South Salem won the title at the eight-team flag football state tournament May 11 at the Nike campus in Beaverton.
South Salem won the title at the eight-team flag football state tournament May 11 at the Nike campus in Beaverton.

It didn't take long for girls flag football to take off in Oregon high schools.

After debuting in the spring of 2023 with eight teams, the sport blew up this year with 575 players from 32 schools. It is making steady progress toward being considered as an officially sanctioned OSAA sport.

Flag football has become wildly popular at some schools, with South Salem, St. Mary's Academy and South Eugene fielding two teams each. It is proving to be a viable option for girls in the spring.

“They see it on Friday nights in the fall, and I think there was an interest in developing skills and understanding the game,” said South Salem coach DJ Correa, who also is the offensive coordinator for the boys team. “And it was a new opportunity. Everyone gets to start brand new when they show up on the field for the first time.”

Flag football is living up to the high expectations of Rebecca Brisson, one of the league's organizers.

“We kind of knew in our belly that this was going to be great and this was going to happen,” Brisson said. “We were very pleasantly surprised that it basically tripled from Year 1 to Year 2.”

Gresham, a new team this year, had nearly 40 players participate in tryouts. Coach Adam Meyer said the Gophers had to make cuts because the budget allowed for only 25 uniforms.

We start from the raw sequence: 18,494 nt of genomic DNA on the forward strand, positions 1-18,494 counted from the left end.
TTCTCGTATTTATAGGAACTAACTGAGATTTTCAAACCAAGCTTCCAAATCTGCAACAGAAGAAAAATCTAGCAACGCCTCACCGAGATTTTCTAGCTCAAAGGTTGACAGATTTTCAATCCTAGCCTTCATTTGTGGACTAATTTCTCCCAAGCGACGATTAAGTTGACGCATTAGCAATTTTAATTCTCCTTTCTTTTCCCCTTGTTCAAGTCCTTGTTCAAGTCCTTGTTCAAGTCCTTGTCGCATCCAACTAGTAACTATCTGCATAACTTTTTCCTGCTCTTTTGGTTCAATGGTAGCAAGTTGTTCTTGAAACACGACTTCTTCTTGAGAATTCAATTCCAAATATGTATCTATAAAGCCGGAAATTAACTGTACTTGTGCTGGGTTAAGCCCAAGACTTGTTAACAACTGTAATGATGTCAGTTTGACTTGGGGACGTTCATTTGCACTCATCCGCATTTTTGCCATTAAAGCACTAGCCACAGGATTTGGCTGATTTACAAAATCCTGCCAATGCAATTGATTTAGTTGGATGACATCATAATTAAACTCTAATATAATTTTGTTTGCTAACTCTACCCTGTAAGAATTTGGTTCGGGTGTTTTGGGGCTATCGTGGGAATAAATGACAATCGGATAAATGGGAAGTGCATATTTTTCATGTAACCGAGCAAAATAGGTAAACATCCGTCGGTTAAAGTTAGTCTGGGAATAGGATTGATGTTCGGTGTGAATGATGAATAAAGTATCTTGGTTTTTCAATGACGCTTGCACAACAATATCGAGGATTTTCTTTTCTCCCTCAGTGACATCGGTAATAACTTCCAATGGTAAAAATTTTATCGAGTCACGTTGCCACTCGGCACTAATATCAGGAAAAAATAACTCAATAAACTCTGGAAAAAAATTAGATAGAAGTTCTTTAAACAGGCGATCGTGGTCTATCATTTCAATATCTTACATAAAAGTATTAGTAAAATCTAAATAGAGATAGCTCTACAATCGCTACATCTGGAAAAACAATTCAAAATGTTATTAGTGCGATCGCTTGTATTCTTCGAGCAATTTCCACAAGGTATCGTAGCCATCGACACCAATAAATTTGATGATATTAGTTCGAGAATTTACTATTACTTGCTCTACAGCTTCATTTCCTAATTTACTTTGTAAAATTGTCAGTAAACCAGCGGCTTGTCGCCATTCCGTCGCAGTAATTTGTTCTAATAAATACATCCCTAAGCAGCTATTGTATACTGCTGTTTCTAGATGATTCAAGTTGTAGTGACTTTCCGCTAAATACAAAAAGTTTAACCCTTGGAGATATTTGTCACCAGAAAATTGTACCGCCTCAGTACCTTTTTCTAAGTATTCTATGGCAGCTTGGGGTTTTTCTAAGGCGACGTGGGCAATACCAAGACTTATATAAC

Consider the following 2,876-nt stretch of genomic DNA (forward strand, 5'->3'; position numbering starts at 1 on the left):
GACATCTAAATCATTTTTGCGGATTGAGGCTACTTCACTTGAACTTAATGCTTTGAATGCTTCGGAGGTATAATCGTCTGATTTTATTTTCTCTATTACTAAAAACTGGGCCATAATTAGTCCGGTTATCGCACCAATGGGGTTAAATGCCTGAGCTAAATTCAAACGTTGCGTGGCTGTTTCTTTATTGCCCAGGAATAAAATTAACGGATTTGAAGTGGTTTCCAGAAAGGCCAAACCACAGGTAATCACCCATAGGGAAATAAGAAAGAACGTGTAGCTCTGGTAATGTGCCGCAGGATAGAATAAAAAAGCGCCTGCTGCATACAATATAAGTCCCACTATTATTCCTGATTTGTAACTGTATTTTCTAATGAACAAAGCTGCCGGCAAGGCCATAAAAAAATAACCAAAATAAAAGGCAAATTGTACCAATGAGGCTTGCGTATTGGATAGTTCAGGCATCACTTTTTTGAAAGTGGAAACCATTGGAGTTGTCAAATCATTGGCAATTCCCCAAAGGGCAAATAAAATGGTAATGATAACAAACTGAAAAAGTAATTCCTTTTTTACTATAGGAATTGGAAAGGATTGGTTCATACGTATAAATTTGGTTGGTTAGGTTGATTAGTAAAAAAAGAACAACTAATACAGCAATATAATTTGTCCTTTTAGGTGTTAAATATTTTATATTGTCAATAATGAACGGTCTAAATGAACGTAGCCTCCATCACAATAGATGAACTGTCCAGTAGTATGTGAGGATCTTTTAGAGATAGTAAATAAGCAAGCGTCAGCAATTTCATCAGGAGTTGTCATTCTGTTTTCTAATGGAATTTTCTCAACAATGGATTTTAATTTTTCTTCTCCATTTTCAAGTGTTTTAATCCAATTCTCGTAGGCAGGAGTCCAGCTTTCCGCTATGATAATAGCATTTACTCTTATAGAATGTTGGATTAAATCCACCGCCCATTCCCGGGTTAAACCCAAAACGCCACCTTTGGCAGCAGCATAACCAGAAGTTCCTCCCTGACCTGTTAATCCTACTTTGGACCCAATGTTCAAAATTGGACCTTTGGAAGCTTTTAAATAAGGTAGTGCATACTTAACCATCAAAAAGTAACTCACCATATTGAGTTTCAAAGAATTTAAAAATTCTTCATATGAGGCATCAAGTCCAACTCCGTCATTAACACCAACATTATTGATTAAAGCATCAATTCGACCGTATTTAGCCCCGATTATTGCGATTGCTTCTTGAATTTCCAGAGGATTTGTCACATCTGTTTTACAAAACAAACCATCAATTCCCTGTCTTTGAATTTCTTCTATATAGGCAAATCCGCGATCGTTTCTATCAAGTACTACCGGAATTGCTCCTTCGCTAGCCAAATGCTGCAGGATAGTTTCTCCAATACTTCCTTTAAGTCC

“That was really unfortunate after seeing all the interest, but it was great to see the interest,” said Meyer, who teaches at Gresham and is an assistant for Barlow's boys team.

Flag football has met the threshold of 25 schools to be recognized by the OSAA as an emerging activity. It can earn that distinction in October when it comes up for vote at the next OSAA delegate assembly meeting.

If it passes, flag football would remain as an emerging activity for two years. If it reaches 50 schools by the end of that period, then it would be eligible to be sanctioned by the OSAA.

“The plan is to have 50-plus teams next spring and then go sanctioned,” Brisson said. “It's growing like crazy.”

With her extensive football background, Brisson has been a catalyst for flag football's growth in Oregon. The daughter of a high school football coach in Michigan, Brisson is a longtime high school football official and has owned the Portland Shockwave women's tackle football team for more than two decades, including a 13-year playing career.

Sarah Sowers of Nike contacted Brisson three years ago to propose the idea of a girls flag league. They contacted the OSAA in the fall of 2022 and connected with athletic directors to get the ball rolling, buoyed by financial aid from Nike.

Brisson reached out to the state's football officiating associations and organized a video meeting to review the flag football rulebook. The associations embraced flag football and have been working the games.

“It was so rewarding because so many times a lot of the officials would send me a note and email after games like, 'The girls had so much fun, and I had so much fun, this is so great,'” Brisson said.

A large contingent of the coaches come from the boys football teams and some are from other sports. To help get them up to speed on flag football, many joined a video call with USA National Team 15U assistant coach Matt Hernandez, a three-time state champion coach in Florida, where the sport has been sanctioned by the state association for the past two decades.